Ashton Kutcher on what he learned from Steve Jobs

This week’s biggest surprise: Actor Ashton Kutcher gives a surprisingly inspiring and smart speech at the Teen Choice Awards. In a brief acceptance speech, Kutcher channels Apple founder Steve Jobs and champions nerds with three pieces of advice. Juju Chang of Good Morning America posted it on Facebook, calling it “remarkable.” I could not resist…


Comments | More in Video | Topics: Apple, pop culture, technology

May 10, 2013 at 6:30 AM

Bill Nye on the need for more at-risk kids in STEM

President Obama’s efforts to regain America’s economic edge by ramping up science, engineering, technology and math businesses has a fan in Bill Nye, the Science Guy. Fresh from attending the White House’s third annual Science Fair, Nye spoke this week with the Huffington Post about the smart intersections of science and technology. Nye emphasized a point…


Comments | Topics: barack obama, children, Education

May 2, 2013 at 6:20 AM

‘We Steal Secrets’: WikiLeaks and the U.S. intelligence-industrial complex

Early in Alex Gibney’s gripping new documentary “We Steal Secrets: The Story of WikiLeaks,” Julian Assange declares that he “likes crushing bastards.”

By the end of the 130-minute film, Assange is one of the bastards. Seized by paranoia and the fame monster, he made WikiLeaks volunteers sign non-disclosure agreements, and charges $1 million per interview.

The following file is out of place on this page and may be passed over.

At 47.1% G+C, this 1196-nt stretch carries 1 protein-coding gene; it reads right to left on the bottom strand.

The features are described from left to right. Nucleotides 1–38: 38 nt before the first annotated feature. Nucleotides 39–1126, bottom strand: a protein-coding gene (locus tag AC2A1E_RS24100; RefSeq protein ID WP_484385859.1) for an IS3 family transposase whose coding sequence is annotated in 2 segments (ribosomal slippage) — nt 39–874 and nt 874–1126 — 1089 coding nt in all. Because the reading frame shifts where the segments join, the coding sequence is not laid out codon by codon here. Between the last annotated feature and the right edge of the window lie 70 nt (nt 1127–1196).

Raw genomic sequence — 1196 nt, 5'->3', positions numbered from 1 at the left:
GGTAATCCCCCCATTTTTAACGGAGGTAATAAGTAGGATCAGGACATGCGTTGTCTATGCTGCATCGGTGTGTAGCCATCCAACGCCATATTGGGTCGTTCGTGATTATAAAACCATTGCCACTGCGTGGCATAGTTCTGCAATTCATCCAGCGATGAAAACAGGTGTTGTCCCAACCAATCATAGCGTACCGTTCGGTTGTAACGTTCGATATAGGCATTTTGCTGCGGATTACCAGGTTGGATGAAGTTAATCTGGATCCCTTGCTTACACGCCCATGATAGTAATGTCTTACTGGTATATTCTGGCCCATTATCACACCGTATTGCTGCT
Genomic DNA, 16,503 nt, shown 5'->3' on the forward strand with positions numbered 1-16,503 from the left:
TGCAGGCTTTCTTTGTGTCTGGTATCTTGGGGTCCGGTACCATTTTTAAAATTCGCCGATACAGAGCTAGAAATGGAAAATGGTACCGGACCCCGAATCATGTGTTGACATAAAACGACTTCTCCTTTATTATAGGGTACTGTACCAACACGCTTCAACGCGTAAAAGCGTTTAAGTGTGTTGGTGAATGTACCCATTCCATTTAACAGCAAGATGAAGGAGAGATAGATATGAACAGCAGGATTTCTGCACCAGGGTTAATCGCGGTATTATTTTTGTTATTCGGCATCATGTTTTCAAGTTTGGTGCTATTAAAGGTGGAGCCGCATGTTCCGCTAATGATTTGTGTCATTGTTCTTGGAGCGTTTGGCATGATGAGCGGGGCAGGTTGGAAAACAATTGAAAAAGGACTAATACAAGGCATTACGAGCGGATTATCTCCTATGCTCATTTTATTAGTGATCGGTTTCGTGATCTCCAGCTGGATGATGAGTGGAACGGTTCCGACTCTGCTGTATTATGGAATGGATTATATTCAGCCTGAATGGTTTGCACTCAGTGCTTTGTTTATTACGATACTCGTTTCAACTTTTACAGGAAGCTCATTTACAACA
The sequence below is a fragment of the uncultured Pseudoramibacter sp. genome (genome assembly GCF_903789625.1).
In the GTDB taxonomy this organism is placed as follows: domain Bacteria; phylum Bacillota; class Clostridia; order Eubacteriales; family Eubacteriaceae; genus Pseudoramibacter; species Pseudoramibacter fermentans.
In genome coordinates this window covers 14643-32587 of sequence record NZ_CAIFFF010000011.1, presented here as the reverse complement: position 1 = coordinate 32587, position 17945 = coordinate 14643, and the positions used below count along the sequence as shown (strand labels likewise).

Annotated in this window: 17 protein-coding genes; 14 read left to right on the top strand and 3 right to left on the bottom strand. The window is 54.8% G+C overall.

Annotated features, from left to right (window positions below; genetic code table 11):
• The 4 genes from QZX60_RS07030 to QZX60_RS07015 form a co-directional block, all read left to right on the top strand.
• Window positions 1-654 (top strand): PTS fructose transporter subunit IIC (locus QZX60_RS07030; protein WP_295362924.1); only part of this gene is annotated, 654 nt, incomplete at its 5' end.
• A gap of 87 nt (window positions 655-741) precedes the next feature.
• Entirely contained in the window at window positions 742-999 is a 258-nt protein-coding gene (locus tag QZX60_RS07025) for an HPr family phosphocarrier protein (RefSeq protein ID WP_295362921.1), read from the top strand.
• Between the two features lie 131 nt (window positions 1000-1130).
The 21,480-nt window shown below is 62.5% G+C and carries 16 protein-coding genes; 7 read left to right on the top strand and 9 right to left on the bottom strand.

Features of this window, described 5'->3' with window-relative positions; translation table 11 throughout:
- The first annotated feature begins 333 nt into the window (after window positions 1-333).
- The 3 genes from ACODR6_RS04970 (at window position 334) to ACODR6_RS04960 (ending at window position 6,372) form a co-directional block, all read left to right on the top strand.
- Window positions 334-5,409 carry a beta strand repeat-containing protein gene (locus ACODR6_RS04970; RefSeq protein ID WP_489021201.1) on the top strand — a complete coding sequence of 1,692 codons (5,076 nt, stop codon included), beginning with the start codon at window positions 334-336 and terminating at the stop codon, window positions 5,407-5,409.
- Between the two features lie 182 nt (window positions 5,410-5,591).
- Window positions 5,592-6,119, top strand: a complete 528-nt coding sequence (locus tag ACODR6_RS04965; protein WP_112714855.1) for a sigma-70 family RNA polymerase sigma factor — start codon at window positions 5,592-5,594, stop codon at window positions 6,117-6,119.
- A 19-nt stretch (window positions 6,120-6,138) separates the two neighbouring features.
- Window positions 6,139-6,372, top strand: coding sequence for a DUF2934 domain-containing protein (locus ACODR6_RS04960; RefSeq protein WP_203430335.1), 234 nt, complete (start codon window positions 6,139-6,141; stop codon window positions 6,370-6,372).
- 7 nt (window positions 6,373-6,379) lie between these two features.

Along the way, Gibney’s careful journalism exposes the moral fault lines of the U.S. government’s obsession with secrecy, especially after 9/11. It is required viewing, and will be grist for op/eds when it is released next month, after it appears in the Seattle International Film Fest.

Julian Assange at Ecudorian embassy


Comments | Topics: movies, technology

April 9, 2013 at 7:28 AM

Ron Johnson ousted after failing to turn J.C. Penney into Apple stores

Ron Johnson announces the new jcpenney strategy at the jcpenney launch event at Pier 57 on January 25, 2012 in New York City.  (Photo by Astrid Stawiarz / Getty Images for J.C. Penney)

Ron Johnson at the J.C. Penney launch event on January 25, 2012 in New York City. (Photo by Astrid Stawiarz / Getty Images for J.C. Penney)

Ron Johnson, the wonder boy who led Apple’s retail business and became chief executive of J.C. Penney, has been ousted by the retailer’s board after he failed to turn a pasty Red Delicious into a shiny Honeycrisp.

Here is the an Associated Press story. Penny’s has rehired it’s previous chief executive, Mike Uhllman, to resume his old position.

The past 16 months of Johnson’s leadership was the most fascinating business story. Johnson tried to turn a discount department store into a Genius Bar. It ditched coupons and markdowns and began a store-by-store makeover. Here is what happened to sales:


Comments | Topics: business, technology